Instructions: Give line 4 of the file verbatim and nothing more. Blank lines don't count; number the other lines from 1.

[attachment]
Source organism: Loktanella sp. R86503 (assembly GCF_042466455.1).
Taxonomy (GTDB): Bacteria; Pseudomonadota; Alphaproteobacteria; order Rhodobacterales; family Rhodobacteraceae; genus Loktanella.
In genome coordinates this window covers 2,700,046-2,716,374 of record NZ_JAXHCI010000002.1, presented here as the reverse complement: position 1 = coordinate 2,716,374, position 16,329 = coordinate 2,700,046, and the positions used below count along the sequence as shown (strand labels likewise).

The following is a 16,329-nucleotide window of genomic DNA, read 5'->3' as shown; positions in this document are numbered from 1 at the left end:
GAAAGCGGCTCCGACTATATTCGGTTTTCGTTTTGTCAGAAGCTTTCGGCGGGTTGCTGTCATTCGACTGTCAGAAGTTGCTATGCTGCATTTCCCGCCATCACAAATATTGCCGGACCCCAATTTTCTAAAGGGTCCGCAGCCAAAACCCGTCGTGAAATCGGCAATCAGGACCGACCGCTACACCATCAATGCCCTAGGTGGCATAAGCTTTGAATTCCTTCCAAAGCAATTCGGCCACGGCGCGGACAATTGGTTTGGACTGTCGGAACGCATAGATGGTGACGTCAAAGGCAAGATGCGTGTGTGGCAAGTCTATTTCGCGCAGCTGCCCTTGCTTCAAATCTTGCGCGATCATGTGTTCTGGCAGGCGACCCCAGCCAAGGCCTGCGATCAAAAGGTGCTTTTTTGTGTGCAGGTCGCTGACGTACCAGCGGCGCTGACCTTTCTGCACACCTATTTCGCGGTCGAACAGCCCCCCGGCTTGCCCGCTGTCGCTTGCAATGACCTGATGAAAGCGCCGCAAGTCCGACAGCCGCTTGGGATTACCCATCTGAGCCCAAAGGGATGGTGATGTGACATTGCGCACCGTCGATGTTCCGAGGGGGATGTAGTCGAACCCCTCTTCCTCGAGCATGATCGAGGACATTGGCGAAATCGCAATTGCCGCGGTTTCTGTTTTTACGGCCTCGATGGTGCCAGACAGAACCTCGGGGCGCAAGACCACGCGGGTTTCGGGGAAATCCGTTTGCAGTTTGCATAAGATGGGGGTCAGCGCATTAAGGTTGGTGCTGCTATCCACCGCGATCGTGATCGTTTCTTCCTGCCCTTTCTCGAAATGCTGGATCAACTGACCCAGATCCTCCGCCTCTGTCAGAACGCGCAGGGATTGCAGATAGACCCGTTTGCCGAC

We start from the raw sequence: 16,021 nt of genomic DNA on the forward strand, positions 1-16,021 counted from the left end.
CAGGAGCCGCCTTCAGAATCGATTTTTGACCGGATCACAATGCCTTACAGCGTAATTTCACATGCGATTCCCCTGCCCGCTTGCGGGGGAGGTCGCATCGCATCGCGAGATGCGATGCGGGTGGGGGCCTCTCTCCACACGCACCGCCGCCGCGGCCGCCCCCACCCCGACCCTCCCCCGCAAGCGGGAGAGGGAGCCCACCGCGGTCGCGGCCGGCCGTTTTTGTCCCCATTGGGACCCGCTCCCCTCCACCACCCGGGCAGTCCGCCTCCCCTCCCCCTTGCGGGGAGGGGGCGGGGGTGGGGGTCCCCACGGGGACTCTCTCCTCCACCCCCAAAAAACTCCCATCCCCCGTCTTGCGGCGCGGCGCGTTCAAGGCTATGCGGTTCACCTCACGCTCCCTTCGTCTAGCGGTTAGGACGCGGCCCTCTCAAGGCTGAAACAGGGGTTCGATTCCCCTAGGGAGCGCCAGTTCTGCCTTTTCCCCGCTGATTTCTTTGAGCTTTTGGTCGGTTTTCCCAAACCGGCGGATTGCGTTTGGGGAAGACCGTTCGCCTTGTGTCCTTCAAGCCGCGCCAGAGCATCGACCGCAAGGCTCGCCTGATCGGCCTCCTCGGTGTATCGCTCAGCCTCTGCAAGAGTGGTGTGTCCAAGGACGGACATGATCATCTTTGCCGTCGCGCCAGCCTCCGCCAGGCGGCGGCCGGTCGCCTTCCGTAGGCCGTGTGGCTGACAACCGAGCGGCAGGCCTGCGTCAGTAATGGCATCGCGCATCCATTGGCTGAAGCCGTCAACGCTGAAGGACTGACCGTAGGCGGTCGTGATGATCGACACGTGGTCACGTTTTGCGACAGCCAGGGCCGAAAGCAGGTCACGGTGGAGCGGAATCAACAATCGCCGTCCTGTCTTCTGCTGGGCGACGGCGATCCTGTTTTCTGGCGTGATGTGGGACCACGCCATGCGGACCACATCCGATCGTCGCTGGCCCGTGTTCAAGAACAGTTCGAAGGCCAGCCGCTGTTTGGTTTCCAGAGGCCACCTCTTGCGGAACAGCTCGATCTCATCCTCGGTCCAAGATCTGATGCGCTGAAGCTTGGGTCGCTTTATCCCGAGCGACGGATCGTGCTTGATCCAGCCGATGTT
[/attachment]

The following is a 16,329-nucleotide window of genomic DNA, read 5'->3' as shown; positions in this document are numbered from 1 at the left end: